A community access program which provides a forum for human
rights issues of concern to Amnesty International.
July 4:   The effectiveness of the Amnesty International
Tech-night in Getting Prisoners of Conscience
Released
11:   Abuses in Namibia
18:   Human Rights Violations in Uganda
Tuesday...UBC ON TAP
July 5:   "The Risks and Benefits of Contraceptives," with
Dr. Percival Smith
12:    "A New President: What Difference Does It Make?"
with UBC President George Pedersen
19:    "Life of Brian: Stornoway or Sussex Drive?" with
UBC political science professor Don Blake.
Wednesday.
July 6:
SPEAKER'S CHOICE
MOBILE
SOUND
• PARTIES
•GRADS
•WEDDINGS
• BARMITZVAHS
Call and ask about
our LOW RATES
228-3017
•We spin to suit*
Canadian Security Intelligence Service: An Effective
Security in a Democratic Society? with Solicitor
General Robert Kaplan.
13:    Human Rights and Fundamental Freedoms with
Justice Thomas Berger.
20:    Where Are Computers Going? with Paul Gilmore,
head of UBC's computer science department.
Thursday ...CROSS CURRENTS
July 7:    Canadian Security Intelligence Service: The
Ultimate Threat in a Democratic Society with the
B.C. Law Union
14:   The Vancouver Five, The Trial So Far
21:   Stop the Trident: Success or Failure?
Friday....DATELINE INTERNATIONAL
July 8:   The Prospects of Japanese Military and Security
Policies with McMaster University professor Klaus
Pringsheim.
15:   The Nature of China's Military Modernization with
SFU president William Saywell.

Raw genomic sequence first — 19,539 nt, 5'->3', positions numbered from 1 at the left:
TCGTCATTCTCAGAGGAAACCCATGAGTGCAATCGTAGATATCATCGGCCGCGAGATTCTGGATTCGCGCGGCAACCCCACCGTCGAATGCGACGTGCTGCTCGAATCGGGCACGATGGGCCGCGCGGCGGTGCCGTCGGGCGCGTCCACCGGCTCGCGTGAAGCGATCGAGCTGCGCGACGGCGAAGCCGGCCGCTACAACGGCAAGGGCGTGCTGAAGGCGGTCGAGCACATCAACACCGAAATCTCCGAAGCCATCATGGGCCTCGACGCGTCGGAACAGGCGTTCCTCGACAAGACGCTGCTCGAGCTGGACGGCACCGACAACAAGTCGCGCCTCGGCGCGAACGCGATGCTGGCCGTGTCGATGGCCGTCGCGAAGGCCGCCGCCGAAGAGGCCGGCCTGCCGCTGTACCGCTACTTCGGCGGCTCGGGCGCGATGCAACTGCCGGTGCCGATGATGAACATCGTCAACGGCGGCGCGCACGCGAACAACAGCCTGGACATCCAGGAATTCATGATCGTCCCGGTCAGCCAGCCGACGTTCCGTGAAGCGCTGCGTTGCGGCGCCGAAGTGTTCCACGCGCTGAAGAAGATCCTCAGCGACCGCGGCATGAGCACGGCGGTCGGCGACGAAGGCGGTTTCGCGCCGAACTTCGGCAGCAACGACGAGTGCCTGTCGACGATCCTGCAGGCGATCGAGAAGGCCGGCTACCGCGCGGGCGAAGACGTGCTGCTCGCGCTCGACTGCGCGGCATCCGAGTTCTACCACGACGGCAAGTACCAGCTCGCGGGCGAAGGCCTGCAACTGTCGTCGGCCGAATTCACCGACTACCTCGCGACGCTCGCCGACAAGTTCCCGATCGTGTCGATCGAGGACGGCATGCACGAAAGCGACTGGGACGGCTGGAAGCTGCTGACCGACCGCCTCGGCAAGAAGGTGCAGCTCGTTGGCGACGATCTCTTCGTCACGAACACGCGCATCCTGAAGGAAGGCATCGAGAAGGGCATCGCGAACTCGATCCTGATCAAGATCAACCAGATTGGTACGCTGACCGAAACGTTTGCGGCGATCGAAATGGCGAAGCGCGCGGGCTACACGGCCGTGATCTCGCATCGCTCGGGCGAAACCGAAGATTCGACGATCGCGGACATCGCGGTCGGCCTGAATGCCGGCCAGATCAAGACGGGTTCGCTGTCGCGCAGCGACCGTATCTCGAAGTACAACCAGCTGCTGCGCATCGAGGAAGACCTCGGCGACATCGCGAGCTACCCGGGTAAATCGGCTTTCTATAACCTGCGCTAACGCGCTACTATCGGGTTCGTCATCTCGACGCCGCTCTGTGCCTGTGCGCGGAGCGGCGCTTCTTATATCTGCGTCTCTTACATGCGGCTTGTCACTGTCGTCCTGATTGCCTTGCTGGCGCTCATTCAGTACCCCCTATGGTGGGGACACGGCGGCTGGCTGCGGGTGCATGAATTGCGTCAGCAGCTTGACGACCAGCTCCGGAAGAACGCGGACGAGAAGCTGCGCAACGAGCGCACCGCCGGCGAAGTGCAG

22: Sino-Soviet Relations Today with Peggy Falkenheim
of the Joint Centre for the Study of Modern East Asia
Monday through Friday from July 25 to August 12....CITR Public
Affairs preempts its regular programs with the following special
presentation: COUNTER FORCE at 8:30 a.m.
A community access program providing coverage of the Sixth
General Assembly of the World Council of Churches and the
Ploughshares Peace and Justice Coffeehouse being held at UBC
from July 24 to August 10.
DANCE MARATHON
BROADCAST
"I could have danced all night...."
On July 8th, the Paula Ross Dance Company will be sponsoring their second
annual dance marathon.
CITR will be supplying the music and broadcasting this meritorius event with live
remotes from the Paula Ross Studio on Broadway. The times of these remotes will
be from 7:00 to 7:15 p.m. on Friday evening then every hour we will cut in for five
minutes to see how the competitors are doing.
For the final wrap up we will go straight from the CITR Saturday Magazine to
broadcasting the final half hour of the marathon.
In keeping with today's "see-saw" economy, this revival from the 1930's will offer
luxurious prizes for the sake of Dance.
The jitterbug, the samba, the hoky poky, the Fonzie Waltz, the tango, the black
bottom — it doesn't matter what form of dance you do as long as you begin
sometime between 7:00 p.m. July 8th and 7:00 p.m. the following day. Every half